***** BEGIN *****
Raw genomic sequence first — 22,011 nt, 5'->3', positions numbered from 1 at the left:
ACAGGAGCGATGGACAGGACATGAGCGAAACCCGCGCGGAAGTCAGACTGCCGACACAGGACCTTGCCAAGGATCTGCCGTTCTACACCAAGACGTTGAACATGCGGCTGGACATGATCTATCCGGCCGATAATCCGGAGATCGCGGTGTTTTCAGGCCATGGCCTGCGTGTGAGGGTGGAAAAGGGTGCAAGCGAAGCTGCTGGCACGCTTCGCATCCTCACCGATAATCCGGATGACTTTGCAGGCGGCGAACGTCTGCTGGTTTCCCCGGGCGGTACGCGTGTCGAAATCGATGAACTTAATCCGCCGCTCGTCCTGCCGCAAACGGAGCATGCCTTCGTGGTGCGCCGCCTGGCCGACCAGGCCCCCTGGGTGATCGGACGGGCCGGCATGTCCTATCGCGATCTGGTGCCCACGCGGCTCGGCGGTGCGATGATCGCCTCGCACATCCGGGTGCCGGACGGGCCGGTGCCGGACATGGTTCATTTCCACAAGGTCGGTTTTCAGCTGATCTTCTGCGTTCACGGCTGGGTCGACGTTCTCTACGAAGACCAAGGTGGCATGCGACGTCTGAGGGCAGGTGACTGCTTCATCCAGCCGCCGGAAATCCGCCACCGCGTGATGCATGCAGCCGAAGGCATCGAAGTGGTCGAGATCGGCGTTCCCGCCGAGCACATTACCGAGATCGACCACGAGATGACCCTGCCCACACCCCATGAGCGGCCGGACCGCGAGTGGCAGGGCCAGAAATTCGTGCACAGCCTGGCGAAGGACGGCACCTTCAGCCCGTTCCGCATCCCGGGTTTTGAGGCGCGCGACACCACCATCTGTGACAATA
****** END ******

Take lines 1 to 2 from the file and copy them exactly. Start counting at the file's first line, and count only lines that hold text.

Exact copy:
Raw genomic sequence first — 22,011 nt, 5'->3', positions numbered from 1 at the left:
ACAGGAGCGATGGACAGGACATGAGCGAAACCCGCGCGGAAGTCAGACTGCCGACACAGGACCTTGCCAAGGATCTGCCGTTCTACACCAAGACGTTGAACATGCGGCTGGACATGATCTATCCGGCCGATAATCCGGAGATCGCGGTGTTTTCAGGCCATGGCCTGCGTGTGAGGGTGGAAAAGGGTGCAAGCGAAGCTGCTGGCACGCTTCGCATCCTCACCGATAATCCGGATGACTTTGCAGGCGGCGAACGTCTGCTGGTTTCCCCGGGCGGTACGCGTGTCGAAATCGATGAACTTAATCCGCCGCTCGTCCTGCCGCAAACGGAGCATGCCTTCGTGGTGCGCCGCCTGGCCGACCAGGCCCCCTGGGTGATCGGACGGGCCGGCATGTCCTATCGCGATCTGGTGCCCACGCGGCTCGGCGGTGCGATGATCGCCTCGCACATCCGGGTGCCGGACGGGCCGGTGCCGGACATGGTTCATTTCCACAAGGTCGGTTTTCAGCTGATCTTCTGCGTTCACGGCTGGGTCGACGTTCTCTACGAAGACCAAGGTGGCATGCGACGTCTGAGGGCAGGTGACTGCTTCATCCAGCCGCCGGAAATCCGCCACCGCGTGATGCATGCAGCCGAAGGCATCGAAGTGGTCGAGATCGGCGTTCCCGCCGAGCACATTACCGAGATCGACCACGAGATGACCCTGCCCACACCCCATGAGCGGCCGGACCGCGAGTGGCAGGGCCAGAAATTCGTGCACAGCCTGGCGAAGGACGGCACCTTCAGCCCGTTCCGCATCCCGGGTTTTGAGGCGCGCGACACCACCATCTGTGACAATA